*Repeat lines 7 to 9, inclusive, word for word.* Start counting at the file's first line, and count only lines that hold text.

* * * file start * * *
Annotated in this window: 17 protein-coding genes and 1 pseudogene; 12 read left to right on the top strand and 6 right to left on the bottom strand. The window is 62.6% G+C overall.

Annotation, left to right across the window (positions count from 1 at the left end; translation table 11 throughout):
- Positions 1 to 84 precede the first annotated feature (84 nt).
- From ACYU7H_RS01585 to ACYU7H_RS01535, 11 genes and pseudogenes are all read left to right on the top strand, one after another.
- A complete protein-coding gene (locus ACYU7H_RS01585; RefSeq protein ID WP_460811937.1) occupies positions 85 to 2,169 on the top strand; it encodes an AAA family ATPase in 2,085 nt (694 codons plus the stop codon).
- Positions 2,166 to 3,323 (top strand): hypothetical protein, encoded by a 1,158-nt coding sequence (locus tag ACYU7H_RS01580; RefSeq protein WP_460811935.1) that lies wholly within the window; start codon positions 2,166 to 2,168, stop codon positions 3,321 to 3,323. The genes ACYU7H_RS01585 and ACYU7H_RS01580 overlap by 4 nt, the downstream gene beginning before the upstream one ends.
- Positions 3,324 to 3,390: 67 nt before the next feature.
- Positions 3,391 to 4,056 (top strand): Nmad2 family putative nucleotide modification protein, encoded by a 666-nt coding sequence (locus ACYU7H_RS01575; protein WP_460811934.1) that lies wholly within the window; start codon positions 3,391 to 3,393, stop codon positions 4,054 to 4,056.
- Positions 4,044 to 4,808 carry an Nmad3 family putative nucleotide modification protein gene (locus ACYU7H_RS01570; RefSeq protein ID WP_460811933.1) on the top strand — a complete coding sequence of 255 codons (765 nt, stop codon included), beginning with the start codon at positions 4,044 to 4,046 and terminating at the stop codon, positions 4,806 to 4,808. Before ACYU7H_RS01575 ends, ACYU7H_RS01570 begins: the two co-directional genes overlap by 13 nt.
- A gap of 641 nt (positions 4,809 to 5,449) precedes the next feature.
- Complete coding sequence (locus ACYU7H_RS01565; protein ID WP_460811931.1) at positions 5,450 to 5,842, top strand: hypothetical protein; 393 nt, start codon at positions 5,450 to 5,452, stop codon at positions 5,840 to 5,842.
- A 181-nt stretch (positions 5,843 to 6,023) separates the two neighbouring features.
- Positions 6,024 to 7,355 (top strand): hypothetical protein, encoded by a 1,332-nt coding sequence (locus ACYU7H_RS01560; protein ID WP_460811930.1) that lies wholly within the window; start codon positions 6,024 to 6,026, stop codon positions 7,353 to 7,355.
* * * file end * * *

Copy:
- Positions 3,324 to 3,390: 67 nt before the next feature.
- Positions 3,391 to 4,056 (top strand): Nmad2 family putative nucleotide modification protein, encoded by a 666-nt coding sequence (locus ACYU7H_RS01575; protein WP_460811934.1) that lies wholly within the window; start codon positions 3,391 to 3,393, stop codon positions 4,054 to 4,056.
- Positions 4,044 to 4,808 carry an Nmad3 family putative nucleotide modification protein gene (locus ACYU7H_RS01570; RefSeq protein ID WP_460811933.1) on the top strand — a complete coding sequence of 255 codons (765 nt, stop codon included), beginning with the start codon at positions 4,044 to 4,046 and terminating at the stop codon, positions 4,806 to 4,808. Before ACYU7H_RS01575 ends, ACYU7H_RS01570 begins: the two co-directional genes overlap by 13 nt.